Nutrient inputs from the Mississippi/Atchafalaya River system into the northern Gulf of Mexico promote high phytoplankton production and lead to high respiration rates. Respiration coupled with water column stratification results in seasonal summer hypoxia in bottom waters on the shelf. In addition to consuming oxygen, respiration produces carbon dioxide (CO2), thus lowering the pH and acidifying bottom waters. Here we present a high-resolution biogeochemical model simulating this eutrophication-driven acidification and investigate the dominant underlying processes. The model shows the recurring development of an extended area of acidified bottom waters in summer on the northern Gulf of Mexico shelf that coincides with hypoxic waters. Not reported before, acidified waters are confined to a thin bottom boundary layer where the production of CO2 by benthic metabolic processes is dominant. Despite a reduced saturation state, acidified waters remain supersaturated with respect to aragonite.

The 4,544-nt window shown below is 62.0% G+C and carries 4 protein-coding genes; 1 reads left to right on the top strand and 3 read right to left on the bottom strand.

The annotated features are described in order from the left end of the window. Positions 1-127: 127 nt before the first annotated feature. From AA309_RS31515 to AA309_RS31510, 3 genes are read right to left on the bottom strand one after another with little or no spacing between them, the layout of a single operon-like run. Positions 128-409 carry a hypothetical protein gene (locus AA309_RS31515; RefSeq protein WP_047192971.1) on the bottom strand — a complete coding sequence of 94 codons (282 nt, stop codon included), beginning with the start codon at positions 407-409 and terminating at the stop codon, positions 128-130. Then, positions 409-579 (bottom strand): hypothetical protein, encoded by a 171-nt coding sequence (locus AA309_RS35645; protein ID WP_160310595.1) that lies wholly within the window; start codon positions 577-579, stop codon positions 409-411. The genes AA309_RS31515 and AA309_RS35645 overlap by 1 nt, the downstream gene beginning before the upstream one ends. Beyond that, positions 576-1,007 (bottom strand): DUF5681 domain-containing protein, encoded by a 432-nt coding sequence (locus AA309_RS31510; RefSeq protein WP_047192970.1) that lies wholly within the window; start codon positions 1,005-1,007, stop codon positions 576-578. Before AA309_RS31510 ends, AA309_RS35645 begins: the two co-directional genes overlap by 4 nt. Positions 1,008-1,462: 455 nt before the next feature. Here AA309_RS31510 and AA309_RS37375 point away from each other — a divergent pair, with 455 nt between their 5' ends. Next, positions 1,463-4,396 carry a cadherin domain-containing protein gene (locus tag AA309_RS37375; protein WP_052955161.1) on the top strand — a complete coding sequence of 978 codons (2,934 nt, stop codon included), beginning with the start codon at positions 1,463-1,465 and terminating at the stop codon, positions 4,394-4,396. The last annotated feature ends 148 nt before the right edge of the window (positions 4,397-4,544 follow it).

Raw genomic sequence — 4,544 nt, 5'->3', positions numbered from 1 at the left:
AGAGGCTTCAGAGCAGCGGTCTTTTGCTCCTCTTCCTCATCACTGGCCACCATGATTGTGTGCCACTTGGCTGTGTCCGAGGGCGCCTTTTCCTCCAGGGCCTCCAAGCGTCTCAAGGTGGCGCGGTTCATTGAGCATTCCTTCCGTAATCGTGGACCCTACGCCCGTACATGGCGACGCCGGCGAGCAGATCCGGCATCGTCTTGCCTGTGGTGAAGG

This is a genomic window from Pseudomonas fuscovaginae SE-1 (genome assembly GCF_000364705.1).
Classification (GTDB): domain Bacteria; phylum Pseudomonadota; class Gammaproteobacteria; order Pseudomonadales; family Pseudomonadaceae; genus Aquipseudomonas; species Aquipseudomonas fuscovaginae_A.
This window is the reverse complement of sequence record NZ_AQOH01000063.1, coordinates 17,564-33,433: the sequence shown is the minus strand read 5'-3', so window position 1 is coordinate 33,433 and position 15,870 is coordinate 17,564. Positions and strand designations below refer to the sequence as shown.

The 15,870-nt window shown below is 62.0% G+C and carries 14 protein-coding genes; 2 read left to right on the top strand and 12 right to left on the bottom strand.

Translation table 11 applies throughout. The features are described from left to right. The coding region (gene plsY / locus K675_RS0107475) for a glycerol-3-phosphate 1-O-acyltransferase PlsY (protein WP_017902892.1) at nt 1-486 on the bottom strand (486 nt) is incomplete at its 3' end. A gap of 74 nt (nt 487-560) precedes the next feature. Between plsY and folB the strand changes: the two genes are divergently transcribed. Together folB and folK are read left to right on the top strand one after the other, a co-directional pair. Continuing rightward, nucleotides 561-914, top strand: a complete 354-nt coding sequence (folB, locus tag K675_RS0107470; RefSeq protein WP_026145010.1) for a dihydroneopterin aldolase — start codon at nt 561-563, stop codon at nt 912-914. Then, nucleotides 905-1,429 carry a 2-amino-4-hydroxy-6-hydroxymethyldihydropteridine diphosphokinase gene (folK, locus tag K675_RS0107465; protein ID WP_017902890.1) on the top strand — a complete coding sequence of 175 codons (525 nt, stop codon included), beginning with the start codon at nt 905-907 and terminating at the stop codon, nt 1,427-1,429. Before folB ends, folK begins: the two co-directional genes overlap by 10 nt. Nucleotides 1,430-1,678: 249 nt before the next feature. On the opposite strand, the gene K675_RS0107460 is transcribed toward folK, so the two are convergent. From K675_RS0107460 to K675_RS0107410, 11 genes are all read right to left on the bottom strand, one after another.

Laurent A., Fennel K., Cai W.-J., Huang W.-J., Barbero L. & Wanninkhof R., in press. Eutrophication-induced acidification of coastal waters in the northern Gulf of Mexico: Insights into origin and processes from a coupled physical-biogeochemical model. Geophysical Research Letters. Article (subscription required).